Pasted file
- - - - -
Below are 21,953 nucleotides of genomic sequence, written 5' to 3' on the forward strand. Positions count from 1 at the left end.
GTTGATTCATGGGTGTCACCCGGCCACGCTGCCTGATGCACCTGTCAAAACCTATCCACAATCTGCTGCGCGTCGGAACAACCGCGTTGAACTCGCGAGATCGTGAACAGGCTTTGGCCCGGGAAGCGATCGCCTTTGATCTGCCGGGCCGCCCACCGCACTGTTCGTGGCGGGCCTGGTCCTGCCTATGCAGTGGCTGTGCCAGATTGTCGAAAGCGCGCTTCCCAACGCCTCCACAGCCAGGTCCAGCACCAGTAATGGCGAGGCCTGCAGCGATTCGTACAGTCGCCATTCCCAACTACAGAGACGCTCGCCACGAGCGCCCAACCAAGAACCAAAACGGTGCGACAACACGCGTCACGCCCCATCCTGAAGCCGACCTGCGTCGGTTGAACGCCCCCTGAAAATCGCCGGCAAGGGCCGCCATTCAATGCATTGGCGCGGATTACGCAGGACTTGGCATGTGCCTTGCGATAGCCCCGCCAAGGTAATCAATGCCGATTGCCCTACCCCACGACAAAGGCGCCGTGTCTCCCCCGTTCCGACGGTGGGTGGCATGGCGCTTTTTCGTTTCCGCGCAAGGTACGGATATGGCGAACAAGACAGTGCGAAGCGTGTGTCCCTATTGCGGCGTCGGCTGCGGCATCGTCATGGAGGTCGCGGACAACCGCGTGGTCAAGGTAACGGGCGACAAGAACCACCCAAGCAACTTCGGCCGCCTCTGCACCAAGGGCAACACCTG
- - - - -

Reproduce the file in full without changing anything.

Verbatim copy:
Below are 21,953 nucleotides of genomic sequence, written 5' to 3' on the forward strand. Positions count from 1 at the left end.
GTTGATTCATGGGTGTCACCCGGCCACGCTGCCTGATGCACCTGTCAAAACCTATCCACAATCTGCTGCGCGTCGGAACAACCGCGTTGAACTCGCGAGATCGTGAACAGGCTTTGGCCCGGGAAGCGATCGCCTTTGATCTGCCGGGCCGCCCACCGCACTGTTCGTGGCGGGCCTGGTCCTGCCTATGCAGTGGCTGTGCCAGATTGTCGAAAGCGCGCTTCCCAACGCCTCCACAGCCAGGTCCAGCACCAGTAATGGCGAGGCCTGCAGCGATTCGTACAGTCGCCATTCCCAACTACAGAGACGCTCGCCACGAGCGCCCAACCAAGAACCAAAACGGTGCGACAACACGCGTCACGCCCCATCCTGAAGCCGACCTGCGTCGGTTGAACGCCCCCTGAAAATCGCCGGCAAGGGCCGCCATTCAATGCATTGGCGCGGATTACGCAGGACTTGGCATGTGCCTTGCGATAGCCCCGCCAAGGTAATCAATGCCGATTGCCCTACCCCACGACAAAGGCGCCGTGTCTCCCCCGTTCCGACGGTGGGTGGCATGGCGCTTTTTCGTTTCCGCGCAAGGTACGGATATGGCGAACAAGACAGTGCGAAGCGTGTGTCCCTATTGCGGCGTCGGCTGCGGCATCGTCATGGAGGTCGCGGACAACCGCGTGGTCAAGGTAACGGGCGACAAGAACCACCCAAGCAACTTCGGCCGCCTCTGCACCAAGGGCAACACCTG